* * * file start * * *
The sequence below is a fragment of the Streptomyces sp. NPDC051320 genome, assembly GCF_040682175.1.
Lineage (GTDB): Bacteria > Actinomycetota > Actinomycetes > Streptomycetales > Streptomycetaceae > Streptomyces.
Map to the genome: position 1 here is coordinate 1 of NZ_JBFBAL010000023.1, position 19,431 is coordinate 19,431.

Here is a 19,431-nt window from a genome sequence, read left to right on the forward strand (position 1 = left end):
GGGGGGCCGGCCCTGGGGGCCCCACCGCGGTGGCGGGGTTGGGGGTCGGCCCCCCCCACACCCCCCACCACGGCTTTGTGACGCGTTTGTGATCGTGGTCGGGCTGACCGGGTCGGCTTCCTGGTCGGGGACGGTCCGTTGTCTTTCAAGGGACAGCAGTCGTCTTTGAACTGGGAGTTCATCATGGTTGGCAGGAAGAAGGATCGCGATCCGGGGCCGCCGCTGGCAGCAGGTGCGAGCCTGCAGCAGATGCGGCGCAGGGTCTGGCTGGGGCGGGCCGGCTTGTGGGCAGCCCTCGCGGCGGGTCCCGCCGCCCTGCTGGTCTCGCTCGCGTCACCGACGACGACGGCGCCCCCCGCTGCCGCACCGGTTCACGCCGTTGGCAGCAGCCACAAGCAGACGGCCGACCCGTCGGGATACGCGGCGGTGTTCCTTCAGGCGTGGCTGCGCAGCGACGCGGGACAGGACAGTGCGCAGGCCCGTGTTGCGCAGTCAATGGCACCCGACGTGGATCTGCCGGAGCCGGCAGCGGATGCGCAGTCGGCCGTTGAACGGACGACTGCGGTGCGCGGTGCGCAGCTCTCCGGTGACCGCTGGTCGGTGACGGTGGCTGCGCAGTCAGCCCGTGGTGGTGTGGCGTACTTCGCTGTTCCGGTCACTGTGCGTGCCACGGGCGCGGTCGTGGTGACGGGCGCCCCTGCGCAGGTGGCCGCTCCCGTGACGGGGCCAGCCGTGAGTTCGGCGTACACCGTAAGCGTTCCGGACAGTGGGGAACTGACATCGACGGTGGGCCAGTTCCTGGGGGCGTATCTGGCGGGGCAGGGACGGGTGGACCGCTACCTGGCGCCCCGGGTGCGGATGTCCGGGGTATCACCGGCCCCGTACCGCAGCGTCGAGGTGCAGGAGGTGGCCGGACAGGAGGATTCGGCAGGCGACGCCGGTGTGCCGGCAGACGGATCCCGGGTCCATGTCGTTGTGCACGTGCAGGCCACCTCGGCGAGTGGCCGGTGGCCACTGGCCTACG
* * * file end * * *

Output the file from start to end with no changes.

The sequence below is a fragment of the Streptomyces sp. NPDC051320 genome, assembly GCF_040682175.1.
Lineage (GTDB): Bacteria > Actinomycetota > Actinomycetes > Streptomycetales > Streptomycetaceae > Streptomyces.
Map to the genome: position 1 here is coordinate 1 of NZ_JBFBAL010000023.1, position 19,431 is coordinate 19,431.

Here is a 19,431-nt window from a genome sequence, read left to right on the forward strand (position 1 = left end):
GGGGGGCCGGCCCTGGGGGCCCCACCGCGGTGGCGGGGTTGGGGGTCGGCCCCCCCCACACCCCCCACCACGGCTTTGTGACGCGTTTGTGATCGTGGTCGGGCTGACCGGGTCGGCTTCCTGGTCGGGGACGGTCCGTTGTCTTTCAAGGGACAGCAGTCGTCTTTGAACTGGGAGTTCATCATGGTTGGCAGGAAGAAGGATCGCGATCCGGGGCCGCCGCTGGCAGCAGGTGCGAGCCTGCAGCAGATGCGGCGCAGGGTCTGGCTGGGGCGGGCCGGCTTGTGGGCAGCCCTCGCGGCGGGTCCCGCCGCCCTGCTGGTCTCGCTCGCGTCACCGACGACGACGGCGCCCCCCGCTGCCGCACCGGTTCACGCCGTTGGCAGCAGCCACAAGCAGACGGCCGACCCGTCGGGATACGCGGCGGTGTTCCTTCAGGCGTGGCTGCGCAGCGACGCGGGACAGGACAGTGCGCAGGCCCGTGTTGCGCAGTCAATGGCACCCGACGTGGATCTGCCGGAGCCGGCAGCGGATGCGCAGTCGGCCGTTGAACGGACGACTGCGGTGCGCGGTGCGCAGCTCTCCGGTGACCGCTGGTCGGTGACGGTGGCTGCGCAGTCAGCCCGTGGTGGTGTGGCGTACTTCGCTGTTCCGGTCACTGTGCGTGCCACGGGCGCGGTCGTGGTGACGGGCGCCCCTGCGCAGGTGGCCGCTCCCGTGACGGGGCCAGCCGTGAGTTCGGCGTACACCGTAAGCGTTCCGGACAGTGGGGAACTGACATCGACGGTGGGCCAGTTCCTGGGGGCGTATCTGGCGGGGCAGGGACGGGTGGACCGCTACCTGGCGCCCCGGGTGCGGATGTCCGGGGTATCACCGGCCCCGTACCGCAGCGTCGAGGTGCAGGAGGTGGCCGGACAGGAGGATTCGGCAGGCGACGCCGGTGTGCCGGCAGACGGATCCCGGGTCCATGTCGTTGTGCACGTGCAGGCCACCTCGGCGAGTGGCCGGTGGCCACTGGCCTACG